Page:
It’s Ramblers’ AGM season again and many of my weekends are taken up with visiting Areas. I welcome this because I learn so much about what Ramblers’ volunteers do for paths, access and helping people to enjoy walking.
Last Saturday I was in Gloucestershire, at Norton village hall, on the A38 about three miles north of Gloucester. The meeting was a fairly standard AGM but it was made more interesting by short talks which punctuated the proceedings. This was the idea of Bernard Gill, the chair. It worked well and I shall recommend this to other Areas as a way of keeping people’s interest during the AGM.
We heard from Mike Hillier, walks coordinator of the 20s-30s group (a subgroup of the Gloucestershire Walking Group for younger members). He explained how the members communicate through WhatsApp and how experienced leaders help new ones. Mike works hard at this, despite having a full-time job, and the walks are well attended.
A bit later in the meeting the Cleeve Group footpath secretary, Martin Thornley, demonstrated two ways of reporting path problems. You can use the online map on Gloucestershire County Council’s website, or the Ramblers’ Pathwatch ‘app’ with the advantage that you can log the problem on site and take a photo, and the app sends it to Ramblers’ central office. Reports are forwarded every fortnight to the county council and the Area footpath secretary.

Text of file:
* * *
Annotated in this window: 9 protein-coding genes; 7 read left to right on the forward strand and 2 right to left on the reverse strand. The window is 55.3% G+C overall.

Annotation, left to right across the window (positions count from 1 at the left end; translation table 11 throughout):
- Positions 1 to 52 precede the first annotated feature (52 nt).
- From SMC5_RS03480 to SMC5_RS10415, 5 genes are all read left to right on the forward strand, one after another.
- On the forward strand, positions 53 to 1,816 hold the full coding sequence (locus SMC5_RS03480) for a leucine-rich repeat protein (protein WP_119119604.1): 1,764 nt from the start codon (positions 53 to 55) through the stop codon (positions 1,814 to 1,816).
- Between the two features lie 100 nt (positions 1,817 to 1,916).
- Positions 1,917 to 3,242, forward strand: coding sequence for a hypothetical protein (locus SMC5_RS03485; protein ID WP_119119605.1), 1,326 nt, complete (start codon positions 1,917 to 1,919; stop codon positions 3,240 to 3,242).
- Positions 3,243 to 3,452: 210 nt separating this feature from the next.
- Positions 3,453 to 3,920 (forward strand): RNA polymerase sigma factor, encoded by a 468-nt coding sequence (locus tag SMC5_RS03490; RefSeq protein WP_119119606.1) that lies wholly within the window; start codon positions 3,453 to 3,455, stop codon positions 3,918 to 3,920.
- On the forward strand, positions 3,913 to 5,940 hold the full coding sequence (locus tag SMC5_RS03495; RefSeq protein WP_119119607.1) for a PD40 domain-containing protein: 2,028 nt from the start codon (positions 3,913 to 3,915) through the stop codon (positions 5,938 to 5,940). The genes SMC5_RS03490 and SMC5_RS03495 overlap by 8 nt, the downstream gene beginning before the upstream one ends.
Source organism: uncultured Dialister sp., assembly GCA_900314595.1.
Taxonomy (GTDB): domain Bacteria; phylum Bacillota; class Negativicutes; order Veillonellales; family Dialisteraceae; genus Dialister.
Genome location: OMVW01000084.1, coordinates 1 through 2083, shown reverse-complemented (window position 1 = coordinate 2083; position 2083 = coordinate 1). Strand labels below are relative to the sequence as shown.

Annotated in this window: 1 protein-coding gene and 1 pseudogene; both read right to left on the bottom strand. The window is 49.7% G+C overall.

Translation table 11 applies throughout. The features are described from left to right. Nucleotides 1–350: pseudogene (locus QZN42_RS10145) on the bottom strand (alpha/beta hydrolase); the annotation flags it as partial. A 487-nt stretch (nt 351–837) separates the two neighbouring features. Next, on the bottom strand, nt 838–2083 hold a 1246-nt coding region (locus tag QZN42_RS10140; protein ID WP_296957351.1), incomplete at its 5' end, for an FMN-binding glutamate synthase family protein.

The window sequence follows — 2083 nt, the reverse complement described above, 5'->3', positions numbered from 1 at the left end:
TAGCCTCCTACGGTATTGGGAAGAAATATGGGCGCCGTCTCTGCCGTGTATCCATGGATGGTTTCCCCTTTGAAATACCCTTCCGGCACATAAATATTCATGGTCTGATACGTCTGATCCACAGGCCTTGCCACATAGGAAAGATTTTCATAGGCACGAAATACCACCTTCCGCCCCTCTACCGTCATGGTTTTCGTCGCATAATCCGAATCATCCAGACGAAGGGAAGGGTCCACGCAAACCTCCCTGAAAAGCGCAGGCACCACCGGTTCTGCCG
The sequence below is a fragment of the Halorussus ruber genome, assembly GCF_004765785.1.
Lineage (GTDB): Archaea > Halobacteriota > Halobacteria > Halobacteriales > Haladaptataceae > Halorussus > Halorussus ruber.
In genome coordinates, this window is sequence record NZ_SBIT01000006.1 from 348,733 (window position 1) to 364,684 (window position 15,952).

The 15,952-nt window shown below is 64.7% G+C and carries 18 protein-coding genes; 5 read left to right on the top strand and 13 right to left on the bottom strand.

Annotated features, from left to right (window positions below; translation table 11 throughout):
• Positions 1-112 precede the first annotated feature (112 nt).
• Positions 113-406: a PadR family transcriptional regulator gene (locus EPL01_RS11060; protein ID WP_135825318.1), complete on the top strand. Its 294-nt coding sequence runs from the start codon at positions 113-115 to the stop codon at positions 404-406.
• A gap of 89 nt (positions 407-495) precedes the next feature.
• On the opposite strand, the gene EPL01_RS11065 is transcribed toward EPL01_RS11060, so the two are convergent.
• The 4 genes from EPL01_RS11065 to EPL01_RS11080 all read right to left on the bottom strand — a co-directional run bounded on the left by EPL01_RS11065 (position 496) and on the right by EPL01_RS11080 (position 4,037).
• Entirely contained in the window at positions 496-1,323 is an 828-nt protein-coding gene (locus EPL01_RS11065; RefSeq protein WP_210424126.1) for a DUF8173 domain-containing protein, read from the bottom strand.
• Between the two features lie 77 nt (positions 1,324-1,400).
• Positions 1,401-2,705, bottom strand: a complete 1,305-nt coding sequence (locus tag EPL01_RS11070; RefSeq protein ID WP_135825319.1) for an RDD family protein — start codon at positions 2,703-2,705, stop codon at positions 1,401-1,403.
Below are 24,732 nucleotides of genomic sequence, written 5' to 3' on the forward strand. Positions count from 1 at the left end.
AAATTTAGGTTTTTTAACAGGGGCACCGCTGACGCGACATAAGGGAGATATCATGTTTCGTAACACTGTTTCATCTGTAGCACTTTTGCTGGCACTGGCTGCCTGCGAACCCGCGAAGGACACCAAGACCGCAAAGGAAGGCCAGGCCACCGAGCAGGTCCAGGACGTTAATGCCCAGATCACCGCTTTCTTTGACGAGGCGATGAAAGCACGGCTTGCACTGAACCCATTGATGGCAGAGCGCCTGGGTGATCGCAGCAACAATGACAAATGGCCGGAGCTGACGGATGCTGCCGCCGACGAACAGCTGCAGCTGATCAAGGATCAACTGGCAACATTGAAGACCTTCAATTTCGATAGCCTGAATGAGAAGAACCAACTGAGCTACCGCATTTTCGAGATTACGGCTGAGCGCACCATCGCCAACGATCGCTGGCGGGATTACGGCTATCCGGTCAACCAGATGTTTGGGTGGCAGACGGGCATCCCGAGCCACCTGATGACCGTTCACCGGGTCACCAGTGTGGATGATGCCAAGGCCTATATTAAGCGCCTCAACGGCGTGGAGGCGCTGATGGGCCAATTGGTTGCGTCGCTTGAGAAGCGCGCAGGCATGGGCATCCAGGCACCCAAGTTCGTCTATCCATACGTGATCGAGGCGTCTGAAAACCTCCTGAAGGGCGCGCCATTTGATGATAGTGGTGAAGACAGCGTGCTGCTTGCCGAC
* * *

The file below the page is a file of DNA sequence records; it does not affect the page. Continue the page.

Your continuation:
We were able to put this into practice on the afternoon walk, led by Derek Hughes of Gloucester Group. We set off on a path heading east from the A38 (Norton footpath 34) and soon came to a crossing with Norton footpath 33. There was no waymark on the stile, and one was needed as we were turning north onto a cross-field route which was not well reinstated. Bernard Gill took a photo and sent a report using the Pathwatch app. As I do not have the app on my phone, I made a note to report it later.
We walked up to Priors Norton church, part of which dates from the thirteenth century. It is known as ‘the disappearing church’ because it is built just behind the brow of a hill and, when seen from the A38, it appears to sink into the hill.
Then we walked down to the A38 and, after crossing it, found that the signpost for the path we were to follow (Norton footpath 5) was leaning over and would shortly be hidden by vegetation. Another report was sent via Pathwatch.
We walked over fields and eventually came to the River Severn at Wainlode, with a view across to Barrow Hill with a clump of trees on top.
Just by the river is the Red Lion pub, a fine building.
We walked back on the lanes, passing through Bishops Norton with its pleasant village green. When I later reported the path problems to Gloucestershire County Council via its website I was pleased to discover that its map had a layer showing registered village greens. Bishops Norton village green is VG25.